Geely begins testing the largest eVTOL prototype ever flown in China
The Aerofugia AE200 technical demonstrator is a full-size, five-seat eVTOL air taxi prototype with tilting propulsion units. It's a clear statement of intent: this Chinese automaker has serious designs on the urban air mobility space.
Remember the Terrafugia Transition flying car, out of Massachusetts? Terrafugia was acquired by Chinese giant Geely in 2017, after which it pivoted to designing transitioning eVTOLs, and then was more or less shut down and relocated to China in 2021. Geely then put some US$55 million into German eVTOL company Volocopter, started up a subsidiary called Aerofugia in Chengdu, and set up a joint venture to go into the eVTOL air taxi business.
Now, Aerofugia has a full-scale prototype in the air, developed from some of the later eVTOL designs from the Terrafugia team. The AE200-series technical demonstrator is a five-seat electric air taxi with a broad, top-mounted wing, and four long propulsion pods, each with a propeller at each end. The front bank of props is capable of tilting fully horizontal for cruise flight, and the inner two pods are connected by a rear wing and extend back into vertical tail fins.
Like fellow Chinese eVTOL companies Autoflight and TCab Tech, Aerofugia is planning to go to market with a piloted design, rather than leaping straight into autonomous air taxis like eHang is already using to fly the public around.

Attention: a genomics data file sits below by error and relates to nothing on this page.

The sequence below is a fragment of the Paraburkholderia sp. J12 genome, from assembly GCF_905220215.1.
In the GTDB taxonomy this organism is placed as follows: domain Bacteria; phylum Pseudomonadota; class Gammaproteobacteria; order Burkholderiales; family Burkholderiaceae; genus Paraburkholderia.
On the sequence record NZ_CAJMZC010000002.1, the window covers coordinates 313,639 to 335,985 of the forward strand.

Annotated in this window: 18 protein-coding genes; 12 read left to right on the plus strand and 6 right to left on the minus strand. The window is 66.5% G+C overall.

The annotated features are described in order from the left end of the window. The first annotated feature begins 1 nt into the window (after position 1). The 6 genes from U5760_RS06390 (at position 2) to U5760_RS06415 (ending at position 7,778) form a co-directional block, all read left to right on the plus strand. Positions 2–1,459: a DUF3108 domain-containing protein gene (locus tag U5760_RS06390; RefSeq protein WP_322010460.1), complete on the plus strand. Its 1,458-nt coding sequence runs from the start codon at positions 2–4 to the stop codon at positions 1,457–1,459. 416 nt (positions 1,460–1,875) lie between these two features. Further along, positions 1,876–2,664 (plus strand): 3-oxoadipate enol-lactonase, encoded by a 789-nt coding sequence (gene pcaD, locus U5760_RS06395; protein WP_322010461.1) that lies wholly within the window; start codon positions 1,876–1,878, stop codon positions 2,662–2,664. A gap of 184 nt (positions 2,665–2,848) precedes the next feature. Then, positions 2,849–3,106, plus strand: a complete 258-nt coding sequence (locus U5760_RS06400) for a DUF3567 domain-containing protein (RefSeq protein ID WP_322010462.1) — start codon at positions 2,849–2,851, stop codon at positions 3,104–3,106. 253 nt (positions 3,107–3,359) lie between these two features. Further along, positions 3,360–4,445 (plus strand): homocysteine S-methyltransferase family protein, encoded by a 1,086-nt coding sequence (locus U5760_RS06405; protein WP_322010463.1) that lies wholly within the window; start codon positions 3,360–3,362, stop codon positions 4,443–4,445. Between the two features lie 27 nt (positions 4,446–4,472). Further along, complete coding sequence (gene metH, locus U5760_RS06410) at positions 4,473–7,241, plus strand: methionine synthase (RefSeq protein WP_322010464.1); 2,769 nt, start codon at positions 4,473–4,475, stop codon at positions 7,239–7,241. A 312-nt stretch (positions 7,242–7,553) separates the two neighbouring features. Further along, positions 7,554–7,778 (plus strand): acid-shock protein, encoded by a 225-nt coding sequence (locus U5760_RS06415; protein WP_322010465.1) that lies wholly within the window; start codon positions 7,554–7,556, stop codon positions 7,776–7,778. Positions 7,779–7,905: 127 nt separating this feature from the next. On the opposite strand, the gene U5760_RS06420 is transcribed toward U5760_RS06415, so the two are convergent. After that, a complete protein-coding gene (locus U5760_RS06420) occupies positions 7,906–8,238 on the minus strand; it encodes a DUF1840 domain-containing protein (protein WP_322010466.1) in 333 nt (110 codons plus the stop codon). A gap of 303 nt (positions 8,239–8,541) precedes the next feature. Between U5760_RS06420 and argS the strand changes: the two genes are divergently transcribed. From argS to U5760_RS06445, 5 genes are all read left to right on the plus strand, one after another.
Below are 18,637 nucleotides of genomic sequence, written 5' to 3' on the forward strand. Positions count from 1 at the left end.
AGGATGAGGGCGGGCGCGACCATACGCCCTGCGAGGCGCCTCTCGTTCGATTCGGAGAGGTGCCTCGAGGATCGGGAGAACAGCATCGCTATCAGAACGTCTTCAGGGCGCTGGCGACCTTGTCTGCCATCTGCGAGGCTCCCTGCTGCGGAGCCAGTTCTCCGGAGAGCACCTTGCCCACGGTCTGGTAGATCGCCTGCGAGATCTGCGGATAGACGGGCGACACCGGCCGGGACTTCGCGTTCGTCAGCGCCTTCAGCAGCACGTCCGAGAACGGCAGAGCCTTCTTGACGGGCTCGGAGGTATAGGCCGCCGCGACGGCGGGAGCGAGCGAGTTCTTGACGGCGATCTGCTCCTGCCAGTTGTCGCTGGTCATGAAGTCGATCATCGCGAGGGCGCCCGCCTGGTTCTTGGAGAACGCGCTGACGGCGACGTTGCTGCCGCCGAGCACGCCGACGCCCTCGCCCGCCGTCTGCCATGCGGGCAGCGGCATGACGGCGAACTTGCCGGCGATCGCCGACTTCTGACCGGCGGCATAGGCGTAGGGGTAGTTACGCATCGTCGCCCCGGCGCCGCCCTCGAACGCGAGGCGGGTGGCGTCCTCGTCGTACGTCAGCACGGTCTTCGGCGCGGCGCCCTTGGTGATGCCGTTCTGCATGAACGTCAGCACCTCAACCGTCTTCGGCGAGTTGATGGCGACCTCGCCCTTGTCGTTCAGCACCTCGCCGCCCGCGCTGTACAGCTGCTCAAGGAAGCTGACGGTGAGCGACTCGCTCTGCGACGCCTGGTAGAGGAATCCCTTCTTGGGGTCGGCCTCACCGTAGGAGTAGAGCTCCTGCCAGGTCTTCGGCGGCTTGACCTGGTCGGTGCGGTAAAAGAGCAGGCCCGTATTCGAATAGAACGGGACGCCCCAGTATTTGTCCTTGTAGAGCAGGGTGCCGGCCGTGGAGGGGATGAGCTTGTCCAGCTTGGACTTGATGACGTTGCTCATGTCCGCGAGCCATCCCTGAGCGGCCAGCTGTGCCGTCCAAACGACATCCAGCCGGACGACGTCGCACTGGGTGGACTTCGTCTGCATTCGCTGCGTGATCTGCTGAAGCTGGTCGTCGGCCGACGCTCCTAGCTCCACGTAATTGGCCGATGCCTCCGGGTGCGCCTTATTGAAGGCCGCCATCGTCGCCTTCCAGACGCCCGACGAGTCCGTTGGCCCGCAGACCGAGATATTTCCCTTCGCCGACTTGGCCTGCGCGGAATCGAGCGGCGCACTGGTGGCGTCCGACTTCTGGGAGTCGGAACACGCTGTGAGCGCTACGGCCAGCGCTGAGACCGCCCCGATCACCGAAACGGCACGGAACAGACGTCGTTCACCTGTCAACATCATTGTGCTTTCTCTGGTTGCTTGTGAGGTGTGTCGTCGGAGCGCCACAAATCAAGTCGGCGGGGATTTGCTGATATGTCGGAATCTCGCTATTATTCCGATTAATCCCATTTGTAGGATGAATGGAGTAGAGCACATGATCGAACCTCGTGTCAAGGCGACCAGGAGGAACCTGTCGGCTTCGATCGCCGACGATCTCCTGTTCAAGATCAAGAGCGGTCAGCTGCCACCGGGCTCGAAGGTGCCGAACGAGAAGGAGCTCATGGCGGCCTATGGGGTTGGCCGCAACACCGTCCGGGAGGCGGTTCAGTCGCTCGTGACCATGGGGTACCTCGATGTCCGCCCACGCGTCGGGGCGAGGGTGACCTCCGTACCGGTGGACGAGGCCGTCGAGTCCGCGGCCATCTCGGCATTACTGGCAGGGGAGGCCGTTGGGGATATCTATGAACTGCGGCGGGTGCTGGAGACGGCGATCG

While the AE200 prototype is the largest Chinese eVTOL ever flown, according to the South China Morning Post, it's unclear exactly how close this machine is to the TF-2, the aircraft Aerofugia hopes to get certified and into service by 2025-6.
The TF-2 is also a five-seater, but appears to run a different cabin shape, a raised rear wing, and a pusher prop behind the cabin for cruise flight. Only the inner two of its front propellers appear to be capable of tilting forward in cruise flight, with the rest remaining vertically oriented.
Geely is only the seventh largest automaker in China, but it still sells more than two million cars a year, with revenues around the $14-billion mark annually. As a parent company to Aerofugia, it brings enormous volume manufacturing capability to the table, even if there's a pretty huge step to be navigated between automotive and aerospace. So Aerofugia could definitely grow to become a very significant player in this space.
Sources: Aerofugia via South China Morning Post and Urban Air Mobility News
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They may have studied having all props required for vertical flight value in maximum thrust also used for horizontal flight values in less thrust with all thrust energy used efficiently? Deadweight systems add to interference, to form and to friction drag thus all systems should help not hurt efficiency.
The best eVTOL concepts will have the least weight, the least drag, and the least cost with maximum utility by using only one set of all its systems working all the time for propulsion, for navigation, for utility, and for safety. Aesthetics, comfort, and user-friendliness may rule the market at first but in the long-term efficiency will rule.